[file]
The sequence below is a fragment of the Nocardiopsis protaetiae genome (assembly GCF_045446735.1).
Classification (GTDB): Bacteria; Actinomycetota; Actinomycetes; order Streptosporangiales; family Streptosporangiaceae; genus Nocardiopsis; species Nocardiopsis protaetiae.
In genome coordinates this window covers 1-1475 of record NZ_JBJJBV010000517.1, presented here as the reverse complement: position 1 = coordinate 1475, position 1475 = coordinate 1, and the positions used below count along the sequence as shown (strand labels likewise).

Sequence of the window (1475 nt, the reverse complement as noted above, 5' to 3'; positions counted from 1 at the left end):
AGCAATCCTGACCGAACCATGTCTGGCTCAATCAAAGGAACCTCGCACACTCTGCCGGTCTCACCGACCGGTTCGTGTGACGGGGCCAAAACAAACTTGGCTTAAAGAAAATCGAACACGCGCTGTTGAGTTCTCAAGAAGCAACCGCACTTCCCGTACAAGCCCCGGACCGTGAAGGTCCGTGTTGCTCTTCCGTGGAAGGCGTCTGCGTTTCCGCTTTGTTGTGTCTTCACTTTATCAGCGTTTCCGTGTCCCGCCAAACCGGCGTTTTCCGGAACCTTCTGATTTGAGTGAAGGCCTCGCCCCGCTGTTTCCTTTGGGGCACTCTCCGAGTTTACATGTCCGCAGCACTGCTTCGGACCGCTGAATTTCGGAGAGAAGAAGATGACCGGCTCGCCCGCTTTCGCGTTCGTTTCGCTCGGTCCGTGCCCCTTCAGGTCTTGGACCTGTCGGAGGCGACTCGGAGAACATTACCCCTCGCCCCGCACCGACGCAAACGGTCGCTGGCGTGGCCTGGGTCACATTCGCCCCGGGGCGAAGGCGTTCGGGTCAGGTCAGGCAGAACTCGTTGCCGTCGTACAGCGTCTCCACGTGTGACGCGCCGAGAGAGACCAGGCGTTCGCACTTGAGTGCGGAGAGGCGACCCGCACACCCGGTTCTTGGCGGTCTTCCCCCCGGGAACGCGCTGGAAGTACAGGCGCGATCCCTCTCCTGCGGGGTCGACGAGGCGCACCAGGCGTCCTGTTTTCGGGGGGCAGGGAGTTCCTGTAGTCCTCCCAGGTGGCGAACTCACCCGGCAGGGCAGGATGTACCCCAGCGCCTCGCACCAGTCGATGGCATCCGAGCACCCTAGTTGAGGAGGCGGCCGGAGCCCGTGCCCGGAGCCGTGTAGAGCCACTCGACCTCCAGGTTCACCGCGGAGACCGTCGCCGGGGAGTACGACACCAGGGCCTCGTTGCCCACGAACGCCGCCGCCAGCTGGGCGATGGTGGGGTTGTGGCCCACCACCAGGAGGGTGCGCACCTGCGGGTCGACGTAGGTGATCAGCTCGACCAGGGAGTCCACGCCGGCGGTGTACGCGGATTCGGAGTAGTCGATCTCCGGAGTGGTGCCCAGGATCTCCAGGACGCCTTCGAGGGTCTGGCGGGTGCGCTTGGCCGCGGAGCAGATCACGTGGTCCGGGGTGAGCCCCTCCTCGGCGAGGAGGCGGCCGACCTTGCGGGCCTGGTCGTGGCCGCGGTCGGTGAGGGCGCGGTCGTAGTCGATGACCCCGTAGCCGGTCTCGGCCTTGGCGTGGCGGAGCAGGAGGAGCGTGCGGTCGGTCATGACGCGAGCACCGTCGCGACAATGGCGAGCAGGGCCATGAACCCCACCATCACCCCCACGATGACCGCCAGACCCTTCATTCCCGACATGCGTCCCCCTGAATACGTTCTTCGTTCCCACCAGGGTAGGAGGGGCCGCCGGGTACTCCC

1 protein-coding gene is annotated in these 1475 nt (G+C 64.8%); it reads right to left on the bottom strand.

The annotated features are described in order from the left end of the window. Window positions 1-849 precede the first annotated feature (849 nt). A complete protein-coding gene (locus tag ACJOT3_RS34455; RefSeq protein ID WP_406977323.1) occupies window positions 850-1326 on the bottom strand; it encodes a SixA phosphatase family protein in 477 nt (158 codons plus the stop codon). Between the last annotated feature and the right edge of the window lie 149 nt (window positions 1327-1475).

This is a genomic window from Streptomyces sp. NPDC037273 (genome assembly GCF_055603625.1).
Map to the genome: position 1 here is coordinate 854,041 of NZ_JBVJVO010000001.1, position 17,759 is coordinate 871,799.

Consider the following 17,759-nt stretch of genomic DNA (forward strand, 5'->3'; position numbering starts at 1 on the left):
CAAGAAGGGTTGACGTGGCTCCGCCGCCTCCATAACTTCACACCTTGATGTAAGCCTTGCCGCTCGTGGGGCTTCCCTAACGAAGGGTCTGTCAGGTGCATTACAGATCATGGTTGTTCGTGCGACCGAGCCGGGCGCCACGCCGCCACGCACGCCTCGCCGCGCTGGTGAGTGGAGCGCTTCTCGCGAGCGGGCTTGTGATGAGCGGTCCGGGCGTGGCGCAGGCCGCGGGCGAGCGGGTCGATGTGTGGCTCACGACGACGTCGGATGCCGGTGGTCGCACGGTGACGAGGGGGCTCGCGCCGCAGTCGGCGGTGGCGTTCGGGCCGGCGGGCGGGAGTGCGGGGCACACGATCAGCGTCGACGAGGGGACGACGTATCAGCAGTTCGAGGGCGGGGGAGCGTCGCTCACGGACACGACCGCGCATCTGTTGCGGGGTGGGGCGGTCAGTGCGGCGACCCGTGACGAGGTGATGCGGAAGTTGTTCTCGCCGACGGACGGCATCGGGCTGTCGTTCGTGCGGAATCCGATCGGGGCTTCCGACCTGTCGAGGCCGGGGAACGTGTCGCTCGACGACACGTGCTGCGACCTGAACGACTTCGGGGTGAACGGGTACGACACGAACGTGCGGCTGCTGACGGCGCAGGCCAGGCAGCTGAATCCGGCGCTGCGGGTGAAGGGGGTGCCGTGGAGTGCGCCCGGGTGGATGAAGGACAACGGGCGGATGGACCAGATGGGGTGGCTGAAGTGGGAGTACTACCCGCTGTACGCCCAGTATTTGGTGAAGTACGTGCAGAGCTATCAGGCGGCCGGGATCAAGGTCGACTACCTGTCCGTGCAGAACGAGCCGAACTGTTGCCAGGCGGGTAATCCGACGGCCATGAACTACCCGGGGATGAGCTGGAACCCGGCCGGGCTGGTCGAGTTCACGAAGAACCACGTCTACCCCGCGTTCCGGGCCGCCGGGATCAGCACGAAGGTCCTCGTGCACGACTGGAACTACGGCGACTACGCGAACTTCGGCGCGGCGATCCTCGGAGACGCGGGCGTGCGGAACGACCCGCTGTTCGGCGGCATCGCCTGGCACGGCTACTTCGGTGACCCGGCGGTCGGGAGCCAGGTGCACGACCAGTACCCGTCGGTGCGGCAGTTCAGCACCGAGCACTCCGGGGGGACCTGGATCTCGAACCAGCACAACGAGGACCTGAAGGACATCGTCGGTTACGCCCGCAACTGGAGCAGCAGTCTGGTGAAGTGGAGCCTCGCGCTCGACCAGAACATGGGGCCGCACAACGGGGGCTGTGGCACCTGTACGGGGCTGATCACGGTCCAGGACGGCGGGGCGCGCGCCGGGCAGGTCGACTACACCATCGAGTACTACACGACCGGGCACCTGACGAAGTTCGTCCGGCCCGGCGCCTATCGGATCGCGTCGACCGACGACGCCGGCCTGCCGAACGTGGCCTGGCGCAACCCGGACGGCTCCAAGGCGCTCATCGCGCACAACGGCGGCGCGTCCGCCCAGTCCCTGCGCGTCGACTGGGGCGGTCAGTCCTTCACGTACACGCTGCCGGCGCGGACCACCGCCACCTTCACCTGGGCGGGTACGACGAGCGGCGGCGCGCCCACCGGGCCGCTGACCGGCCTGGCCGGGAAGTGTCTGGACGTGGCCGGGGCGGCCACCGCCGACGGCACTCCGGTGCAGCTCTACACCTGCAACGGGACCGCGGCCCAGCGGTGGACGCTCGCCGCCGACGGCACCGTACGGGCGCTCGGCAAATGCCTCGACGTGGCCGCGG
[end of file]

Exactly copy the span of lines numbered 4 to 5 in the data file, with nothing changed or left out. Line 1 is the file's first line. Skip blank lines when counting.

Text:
Sequence of the window (1475 nt, the reverse complement as noted above, 5' to 3'; positions counted from 1 at the left end):
AGCAATCCTGACCGAACCATGTCTGGCTCAATCAAAGGAACCTCGCACACTCTGCCGGTCTCACCGACCGGTTCGTGTGACGGGGCCAAAACAAACTTGGCTTAAAGAAAATCGAACACGCGCTGTTGAGTTCTCAAGAAGCAACCGCACTTCCCGTACAAGCCCCGGACCGTGAAGGTCCGTGTTGCTCTTCCGTGGAAGGCGTCTGCGTTTCCGCTTTGTTGTGTCTTCACTTTATCAGCGTTTCCGTGTCCCGCCAAACCGGCGTTTTCCGGAACCTTCTGATTTGAGTGAAGGCCTCGCCCCGCTGTTTCCTTTGGGGCACTCTCCGAGTTTACATGTCCGCAGCACTGCTTCGGACCGCTGAATTTCGGAGAGAAGAAGATGACCGGCTCGCCCGCTTTCGCGTTCGTTTCGCTCGGTCCGTGCCCCTTCAGGTCTTGGACCTGTCGGAGGCGACTCGGAGAACATTACCCCTCGCCCCGCACCGACGCAAACGGTCGCTGGCGTGGCCTGGGTCACATTCGCCCCGGGGCGAAGGCGTTCGGGTCAGGTCAGGCAGAACTCGTTGCCGTCGTACAGCGTCTCCACGTGTGACGCGCCGAGAGAGACCAGGCGTTCGCACTTGAGTGCGGAGAGGCGACCCGCACACCCGGTTCTTGGCGGTCTTCCCCCCGGGAACGCGCTGGAAGTACAGGCGCGATCCCTCTCCTGCGGGGTCGACGAGGCGCACCAGGCGTCCTGTTTTCGGGGGGCAGGGAGTTCCTGTAGTCCTCCCAGGTGGCGAACTCACCCGGCAGGGCAGGATGTACCCCAGCGCCTCGCACCAGTCGATGGCATCCGAGCACCCTAGTTGAGGAGGCGGCCGGAGCCCGTGCCCGGAGCCGTGTAGAGCCACTCGACCTCCAGGTTCACCGCGGAGACCGTCGCCGGGGAGTACGACACCAGGGCCTCGTTGCCCACGAACGCCGCCGCCAGCTGGGCGATGGTGGGGTTGTGGCCCACCACCAGGAGGGTGCGCACCTGCGGGTCGACGTAGGTGATCAGCTCGACCAGGGAGTCCACGCCGGCGGTGTACGCGGATTCGGAGTAGTCGATCTCCGGAGTGGTGCCCAGGATCTCCAGGACGCCTTCGAGGGTCTGGCGGGTGCGCTTGGCCGCGGAGCAGATCACGTGGTCCGGGGTGAGCCCCTCCTCGGCGAGGAGGCGGCCGACCTTGCGGGCCTGGTCGTGGCCGCGGTCGGTGAGGGCGCGGTCGTAGTCGATGACCCCGTAGCCGGTCTCGGCCTTGGCGTGGCGGAGCAGGAGGAGCGTGCGGTCGGTCATGACGCGAGCACCGTCGCGACAATGGCGAGCAGGGCCATGAACCCCACCATCACCCCCACGATGACCGCCAGACCCTTCATTCCCGACATGCGTCCCCCTGAATACGTTCTTCGTTCCCACCAGGGTAGGAGGGGCCGCCGGGTACTCCC